human speech

Why are we talking? In the bowels of language...

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Human language is a mystery. In a society where information has value, what justifies our talking to others without compensation? Even more intriguing: what processes govern our communications, whether it is a deep debate or a spontaneous conversation with an acquaintance? These are the issues that drive the research of Jean-Louis Dessalles, a computer science researcher at Télécom ParisTech. His work has led him to reconsider the vision of information adopted by Claude Shannon, a pioneer in the discipline. The result is original theories and models of conversation that describe both futile discussions and the most argued debates.
 
Phy are we talking about? And what are we talking about? Nourished by the young researcher's optimism, Jean-Louis Dessalles thought he could answer these two questions within a few months of completing his thesis in 1993. Nearly 25 years have passed since then, and the subject of his research has not changed. From his office in Télécom ParisTech's Computer Science and Networks department, he continues to take an interest in language. His work breaks with the classical approach adopted by researchers in information and communication sciences. "Discipline is primarily concerned with how a message is sent, but not with what is sent or why a message is sent." he stresses, thus opposing the approach of the communication as described by Claude Shannon in 1948.
 
The value of communications, and the motivations underlying these exchanges of information, are, however, legitimate and complex issues. As the researcher explained in the film The great novel of Manreleased in 2014, communication is a contradictory act of certain behavioural theories. Game theory, for example, which is sometimes used in economics to describe and analyse behavioural mechanisms, struggles to justify the contribution of communication between humans. According to this theory, and by attaching a value to any information, the expected communication situations would consist in each actor giving a minimum of information, and trying to get a maximum of information from others. However, this is not the logic that drives humans in everyday discussions. "We must therefore plunge the communication game into a social game." deducted Jean-Louis Dessalles.
 
By dissecting the scientific corpus of communication situations (interviews, attitudes on online forums, discussions...), he then tried to find an explanation for the gift of useful information. The hypothesis that he puts forward today is compatible with all the communications he observed: for him, the gift of quality information is not motivated by economic gain - as game theory would suppose - but by a gain in social representation. "On online technical forums, for example, experts do not respond out of altruism or monetary interest. They compete to give the most complete answer in order to establish their status as experts. In this way, they earn a social existence. points out the researcher. Talking, demonstrating our ability to stay informed, means positioning ourselves in the hierarchy of a society.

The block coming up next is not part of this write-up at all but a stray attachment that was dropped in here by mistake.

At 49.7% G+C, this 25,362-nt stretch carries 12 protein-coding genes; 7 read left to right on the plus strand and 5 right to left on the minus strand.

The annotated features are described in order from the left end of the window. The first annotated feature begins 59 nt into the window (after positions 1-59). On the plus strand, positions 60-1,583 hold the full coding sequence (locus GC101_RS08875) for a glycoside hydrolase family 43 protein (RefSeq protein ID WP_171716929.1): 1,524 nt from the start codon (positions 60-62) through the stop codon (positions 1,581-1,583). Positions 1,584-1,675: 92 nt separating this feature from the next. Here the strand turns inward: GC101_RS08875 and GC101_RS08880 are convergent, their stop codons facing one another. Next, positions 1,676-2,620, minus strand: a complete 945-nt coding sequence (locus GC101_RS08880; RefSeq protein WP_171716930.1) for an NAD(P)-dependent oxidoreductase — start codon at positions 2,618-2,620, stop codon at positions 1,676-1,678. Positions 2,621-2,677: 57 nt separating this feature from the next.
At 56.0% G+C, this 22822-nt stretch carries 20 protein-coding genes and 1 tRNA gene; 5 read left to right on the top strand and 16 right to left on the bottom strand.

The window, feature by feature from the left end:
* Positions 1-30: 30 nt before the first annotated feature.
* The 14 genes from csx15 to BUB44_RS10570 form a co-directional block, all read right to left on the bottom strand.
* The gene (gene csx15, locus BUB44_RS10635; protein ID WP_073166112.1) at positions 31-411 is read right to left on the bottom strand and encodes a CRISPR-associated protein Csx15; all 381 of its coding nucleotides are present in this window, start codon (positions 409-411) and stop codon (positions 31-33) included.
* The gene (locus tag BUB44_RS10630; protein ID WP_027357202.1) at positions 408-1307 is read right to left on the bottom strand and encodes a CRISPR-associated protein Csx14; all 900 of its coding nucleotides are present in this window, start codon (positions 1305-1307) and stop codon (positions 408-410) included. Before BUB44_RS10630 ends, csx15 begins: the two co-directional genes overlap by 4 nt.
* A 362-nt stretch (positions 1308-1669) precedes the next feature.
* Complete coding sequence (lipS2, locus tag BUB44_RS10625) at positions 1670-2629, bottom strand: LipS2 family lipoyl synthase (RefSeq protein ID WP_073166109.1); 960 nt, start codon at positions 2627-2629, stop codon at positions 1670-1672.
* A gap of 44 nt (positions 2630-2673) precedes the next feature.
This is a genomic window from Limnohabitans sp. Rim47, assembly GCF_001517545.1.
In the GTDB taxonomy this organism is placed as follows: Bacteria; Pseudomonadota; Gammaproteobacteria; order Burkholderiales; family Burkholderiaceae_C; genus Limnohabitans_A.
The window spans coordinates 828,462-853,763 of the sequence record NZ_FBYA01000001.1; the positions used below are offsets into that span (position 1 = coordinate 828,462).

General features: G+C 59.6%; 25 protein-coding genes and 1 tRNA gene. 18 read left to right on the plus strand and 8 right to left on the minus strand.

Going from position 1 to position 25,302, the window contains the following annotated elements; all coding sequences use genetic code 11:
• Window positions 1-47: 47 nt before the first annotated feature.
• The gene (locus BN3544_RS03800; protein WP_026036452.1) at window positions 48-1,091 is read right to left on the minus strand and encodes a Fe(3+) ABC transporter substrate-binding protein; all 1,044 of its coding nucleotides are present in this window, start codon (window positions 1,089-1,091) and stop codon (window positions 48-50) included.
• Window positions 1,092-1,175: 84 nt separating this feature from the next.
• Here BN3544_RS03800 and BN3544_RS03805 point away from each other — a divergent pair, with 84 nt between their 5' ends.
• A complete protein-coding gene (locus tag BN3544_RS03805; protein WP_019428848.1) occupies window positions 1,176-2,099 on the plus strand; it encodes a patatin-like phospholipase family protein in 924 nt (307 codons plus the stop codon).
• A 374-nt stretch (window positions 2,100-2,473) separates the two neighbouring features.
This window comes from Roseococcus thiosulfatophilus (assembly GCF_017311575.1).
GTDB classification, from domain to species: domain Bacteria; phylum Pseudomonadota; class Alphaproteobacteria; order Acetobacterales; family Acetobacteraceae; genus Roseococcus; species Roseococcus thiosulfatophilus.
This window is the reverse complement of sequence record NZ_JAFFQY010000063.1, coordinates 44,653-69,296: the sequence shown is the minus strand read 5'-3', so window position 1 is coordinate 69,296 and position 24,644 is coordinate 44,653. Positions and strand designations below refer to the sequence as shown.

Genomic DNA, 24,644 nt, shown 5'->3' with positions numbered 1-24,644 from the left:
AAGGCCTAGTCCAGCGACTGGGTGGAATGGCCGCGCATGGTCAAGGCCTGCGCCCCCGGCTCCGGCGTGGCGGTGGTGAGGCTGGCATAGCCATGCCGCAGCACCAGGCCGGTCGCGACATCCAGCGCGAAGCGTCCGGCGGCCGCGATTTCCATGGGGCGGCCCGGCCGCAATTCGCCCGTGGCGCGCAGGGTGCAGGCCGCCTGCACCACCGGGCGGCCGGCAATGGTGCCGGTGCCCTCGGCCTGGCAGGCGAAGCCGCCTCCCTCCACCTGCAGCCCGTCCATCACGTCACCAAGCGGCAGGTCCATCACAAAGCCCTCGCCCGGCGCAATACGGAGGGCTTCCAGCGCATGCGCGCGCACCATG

When the unexpected loosens tongues...

 
Once the question of "why are we talking? "...has been clarified, the question of what we're talking about remains. Jean-Louis Dessalles was not interested here in the subjects of the discussions, but rather in the general mechanisms that dominate the action of communication. After a detailed analysis of tens of hours of recording, he came to the conclusion that a large part of the spontaneous exchanges are structured around the unexpected. Triggers for spontaneous conversations are indeed events that humans consider improbable, abnormal - in the sense that the normality of a situation is broken. A person measuring more than 2 m, a series of cars of the same colour parked next to each other, a lottery draw with all the numbers in sequence are all examples that can cause a person to be surprised and spontaneously engage in a conversation with someone.